Tony finds issue #5 a godsend.
Colour me relieved.
I was worried that Heroes Godsend would end, like Heroes Vengeance before it, in a state of rush and flummery, meaning the impact of the previous four issues was lost.
Nope – not here.
Godsend #5 does pretty much everything it should, pretty much the way it should – it brings the events of the previous four issues to a head, displays the fundamental character of our heroine, both in terms of her religion and her independence of spirit, both of which act as key motivating forces to her life. It shows her book smarts translated into street smarts and her commitment to her community. It gives us an epic slapdown fight, and a reveal that manages to be genuinely surprising, followed by a twist that pulls us on into potential future iterations of a Godsend comic-book.
So – job done then.
The final issue of at least this iteration of Godsend’s backstory maintains a standard of excellence that has permeated the story from the beginning, the tale of this Islamic Hero and how she turns from a relatively aimless, modern New York teenager into someone aware of her family’s history in Pakistan after the death of her parents, and the deaths of so many other people, on 9-11. How she uses the time she’s spent out there, training with her uncle and learning of the presumably mythical warriors who came to protect her tribe in times of trouble, and how, in the wake of 9-11 and the anti-Muslim sentiment it generated in the city – and throughout the Western world, because never let it be said that the Western world had a grasp of religious or social subtlety – she discovered her EVO nature, and decided to translate it into the actions of one of those mythical, mystical warriors, protecting her community far from their original home, but settled in their new one, from the onslaught of both civilian violence and something rather more organised and sinister.
Godsend as we meet her in the Heroes Reborn TV show has become a kind of ever-reliable guardian for the young blonde saviour of the world, and while this comic-book series has touched on the beginnings of that relationship, it’s to its credit, and the credit of writer Joey Falco, that this storyline really has focused on Farah in her younger days, allowing there to be many things that are important to her back then.
In the final issue, having realised the feelings she has for local boy and – as it turns out – fellow EVO Jamal, only to have him stolen away after a clash with the Kingpin-sized Mr Vance, and EVO of an entirely different kind and ethical persuasion, Farah is faced with some big decisions. Should she let the ‘Powers-That-Be’ handle Jamal’s disappearance, and the connection they’ve discovered between the racist attacks in their community and the buying up of properties by a single development firm? Or should she go running in like the warrior she feels like?
There’s a very significant pause for breath in this issue, which you wouldn’t ordinarily think there was time for, but Falco demands we follow him, and makes it an easy ride for us into the boardroom of the developers, where we discover one or two crucial details that make a final showdown make sense. The surprise we get when everything falls into place is highly satisfying because of that pause for breath (and even thinking clearly, we don’t see it coming). And, with Godsend established by the end of the issue as a Hero among Heroes, the additional twist takes us completely by surprise, and gives us a final air-punch of intrigue to lead us onward.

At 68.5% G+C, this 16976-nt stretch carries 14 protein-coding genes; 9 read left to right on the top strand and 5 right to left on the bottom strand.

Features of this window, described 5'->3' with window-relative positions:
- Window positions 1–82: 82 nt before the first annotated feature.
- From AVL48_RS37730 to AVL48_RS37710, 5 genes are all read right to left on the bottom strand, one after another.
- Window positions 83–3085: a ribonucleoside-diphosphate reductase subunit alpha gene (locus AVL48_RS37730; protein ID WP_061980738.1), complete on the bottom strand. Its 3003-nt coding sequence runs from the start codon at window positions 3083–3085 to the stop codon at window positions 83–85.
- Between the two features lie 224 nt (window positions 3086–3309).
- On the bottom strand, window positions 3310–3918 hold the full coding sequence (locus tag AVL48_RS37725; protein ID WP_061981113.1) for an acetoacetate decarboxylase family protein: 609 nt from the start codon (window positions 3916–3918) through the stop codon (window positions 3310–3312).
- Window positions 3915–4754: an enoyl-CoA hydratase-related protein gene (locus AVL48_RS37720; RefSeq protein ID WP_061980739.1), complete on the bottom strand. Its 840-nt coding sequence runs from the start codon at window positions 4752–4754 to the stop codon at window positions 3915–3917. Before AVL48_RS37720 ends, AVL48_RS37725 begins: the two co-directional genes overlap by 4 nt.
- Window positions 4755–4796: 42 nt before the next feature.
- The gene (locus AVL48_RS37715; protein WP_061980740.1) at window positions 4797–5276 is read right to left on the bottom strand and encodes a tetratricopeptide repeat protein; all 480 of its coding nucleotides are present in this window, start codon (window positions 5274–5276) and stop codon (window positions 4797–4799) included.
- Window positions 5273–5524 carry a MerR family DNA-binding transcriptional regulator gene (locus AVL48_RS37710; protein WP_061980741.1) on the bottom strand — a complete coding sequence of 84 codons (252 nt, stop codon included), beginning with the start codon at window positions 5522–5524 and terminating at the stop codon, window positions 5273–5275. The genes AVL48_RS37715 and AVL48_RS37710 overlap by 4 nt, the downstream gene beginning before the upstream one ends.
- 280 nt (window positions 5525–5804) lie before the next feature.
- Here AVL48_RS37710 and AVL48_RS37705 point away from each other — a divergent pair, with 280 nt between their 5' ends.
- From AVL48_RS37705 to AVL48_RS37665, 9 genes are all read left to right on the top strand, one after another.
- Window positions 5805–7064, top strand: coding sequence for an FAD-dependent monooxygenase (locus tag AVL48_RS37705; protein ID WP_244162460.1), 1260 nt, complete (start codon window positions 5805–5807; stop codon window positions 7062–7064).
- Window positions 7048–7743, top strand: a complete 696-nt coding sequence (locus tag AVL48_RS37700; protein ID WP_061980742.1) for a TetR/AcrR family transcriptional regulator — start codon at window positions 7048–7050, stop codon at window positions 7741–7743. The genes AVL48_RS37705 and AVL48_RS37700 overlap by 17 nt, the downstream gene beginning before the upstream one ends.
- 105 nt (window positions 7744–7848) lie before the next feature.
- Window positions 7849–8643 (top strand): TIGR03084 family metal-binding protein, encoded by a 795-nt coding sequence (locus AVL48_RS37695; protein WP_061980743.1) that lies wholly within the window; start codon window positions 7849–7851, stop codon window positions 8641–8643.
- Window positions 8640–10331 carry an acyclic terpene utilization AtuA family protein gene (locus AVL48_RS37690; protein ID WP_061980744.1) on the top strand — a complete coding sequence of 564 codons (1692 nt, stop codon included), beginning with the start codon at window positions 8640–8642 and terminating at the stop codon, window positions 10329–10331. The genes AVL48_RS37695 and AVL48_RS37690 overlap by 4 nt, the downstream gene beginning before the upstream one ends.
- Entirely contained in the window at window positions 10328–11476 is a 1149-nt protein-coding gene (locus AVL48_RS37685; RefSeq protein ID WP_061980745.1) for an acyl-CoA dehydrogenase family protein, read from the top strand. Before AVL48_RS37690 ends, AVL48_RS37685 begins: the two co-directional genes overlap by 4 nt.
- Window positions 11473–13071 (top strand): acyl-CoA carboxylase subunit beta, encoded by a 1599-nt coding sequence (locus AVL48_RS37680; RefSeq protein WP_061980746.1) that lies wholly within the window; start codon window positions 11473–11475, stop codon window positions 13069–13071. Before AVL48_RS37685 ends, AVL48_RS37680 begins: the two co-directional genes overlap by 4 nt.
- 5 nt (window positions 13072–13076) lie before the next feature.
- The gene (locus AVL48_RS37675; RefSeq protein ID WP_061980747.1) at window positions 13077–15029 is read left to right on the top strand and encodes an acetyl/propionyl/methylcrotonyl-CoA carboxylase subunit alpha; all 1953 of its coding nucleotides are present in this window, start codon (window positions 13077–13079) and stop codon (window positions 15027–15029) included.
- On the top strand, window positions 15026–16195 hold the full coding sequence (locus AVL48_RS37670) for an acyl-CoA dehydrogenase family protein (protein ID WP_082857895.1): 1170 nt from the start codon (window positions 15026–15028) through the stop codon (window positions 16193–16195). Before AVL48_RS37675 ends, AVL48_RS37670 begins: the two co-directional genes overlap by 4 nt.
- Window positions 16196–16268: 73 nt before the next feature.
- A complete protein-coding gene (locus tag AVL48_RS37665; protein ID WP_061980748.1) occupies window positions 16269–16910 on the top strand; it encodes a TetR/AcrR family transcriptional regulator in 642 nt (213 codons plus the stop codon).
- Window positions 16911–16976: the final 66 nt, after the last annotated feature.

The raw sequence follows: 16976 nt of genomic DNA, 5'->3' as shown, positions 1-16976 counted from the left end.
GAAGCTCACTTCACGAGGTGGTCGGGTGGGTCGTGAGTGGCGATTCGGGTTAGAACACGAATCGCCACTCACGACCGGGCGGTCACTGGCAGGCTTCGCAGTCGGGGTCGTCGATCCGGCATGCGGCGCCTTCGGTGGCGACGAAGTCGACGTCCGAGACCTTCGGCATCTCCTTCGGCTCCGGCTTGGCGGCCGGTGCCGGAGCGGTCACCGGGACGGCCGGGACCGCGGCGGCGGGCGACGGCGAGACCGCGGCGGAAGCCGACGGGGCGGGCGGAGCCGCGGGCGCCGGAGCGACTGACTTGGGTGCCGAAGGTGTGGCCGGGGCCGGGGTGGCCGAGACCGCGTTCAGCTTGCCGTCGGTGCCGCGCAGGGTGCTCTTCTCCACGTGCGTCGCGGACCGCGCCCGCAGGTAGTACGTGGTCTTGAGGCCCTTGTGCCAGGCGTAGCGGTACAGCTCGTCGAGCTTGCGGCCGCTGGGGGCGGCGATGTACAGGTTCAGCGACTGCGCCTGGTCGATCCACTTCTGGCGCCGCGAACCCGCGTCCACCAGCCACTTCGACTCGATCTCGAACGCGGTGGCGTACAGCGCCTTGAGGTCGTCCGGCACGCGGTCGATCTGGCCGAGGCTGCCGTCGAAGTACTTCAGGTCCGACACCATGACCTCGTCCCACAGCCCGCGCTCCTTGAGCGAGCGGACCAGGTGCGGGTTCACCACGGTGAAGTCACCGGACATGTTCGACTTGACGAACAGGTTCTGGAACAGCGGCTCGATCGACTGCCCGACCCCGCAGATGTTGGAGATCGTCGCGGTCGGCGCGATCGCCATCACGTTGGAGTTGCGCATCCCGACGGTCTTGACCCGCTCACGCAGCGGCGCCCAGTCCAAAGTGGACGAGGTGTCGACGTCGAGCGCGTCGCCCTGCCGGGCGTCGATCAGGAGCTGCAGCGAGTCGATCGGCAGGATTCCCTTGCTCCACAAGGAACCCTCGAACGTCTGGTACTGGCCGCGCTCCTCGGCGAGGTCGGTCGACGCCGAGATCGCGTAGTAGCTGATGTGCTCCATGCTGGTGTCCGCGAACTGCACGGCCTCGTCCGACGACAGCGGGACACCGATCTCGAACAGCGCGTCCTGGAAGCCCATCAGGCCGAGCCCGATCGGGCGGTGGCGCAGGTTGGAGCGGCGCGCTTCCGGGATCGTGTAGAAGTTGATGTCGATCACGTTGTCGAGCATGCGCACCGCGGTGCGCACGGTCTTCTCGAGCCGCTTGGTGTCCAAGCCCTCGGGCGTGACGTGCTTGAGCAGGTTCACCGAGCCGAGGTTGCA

The artwork by Roy Allan Martinez, and colourwork by Ester Salguerro, if anything raise their game in this final instalment, with early panels using shadow and light to extremely good effect as hulking figures fill doorways into darkened rooms. There are solid poster pages too – one showing Farah and Mr Vance in a blood-red split-screen to show their approach of each other like Old Western gunslingers is especially effective. And Vance himself is drawn with a scale and a monstrosity that’s entirely creepy – he seems, Cheshire Cat-style, to have too many teeth for any one mouth to bear, and otherwise to be built from a bumper pack of parts, again, similarly to the Daredevil’s chief enemy, the Kingpin. More than any of this though, there’s a sense of fluidity and movement that even invests the technical cut-away to the boardroom scene with tension and action, showing us important things while giving us the breath we need for a major slapdown fight to satisfy our good-triumphing-over-evil itch.
Overall, Heroes Godsend #5, and Heroes Godsend as a whole, has been a textured, complex, relatable origin story of a modern girl finding her own history, her own place in the world, whatever the world might think about it, and ultimately saving her own community through her refusal to simply accept the status quo. It’s also possible, given the ending, that she’s en route to save much, much more than that – but that would be telling.
Pick up Heroes Godsend #5 today – or wait till the collected edition, which will free you from the issue-by-issue anxiety generated by Heroes Vengeance. Heroes Godsend transcends that first story in terms of its pace, its plotting, and to some extent the texture and depth of its character story, at least inasmuch as while there are three El Vengadors to keep your eye on in that first tale, there’s only one Godsend, and the dedication to her single story here makes for a far more satisfying origin.
Tony Fyler lives in a cave of wall-to-wall DVDs and Blu-Rays somewhere fairly
nondescript in Wales, and never goes out to meet the "Real People". Who,
Torchwood, Sherlock, Blake, Treks, Star Wars, obscure stuff from the
70s and 80s and comedy from the dawn of time mean he never has to. By
runs an editing house, largely as an
excuse not to have to work for a living. He's currently writing a Book.
With Pages and everything. Follow his progress at FylerWrites.co.uk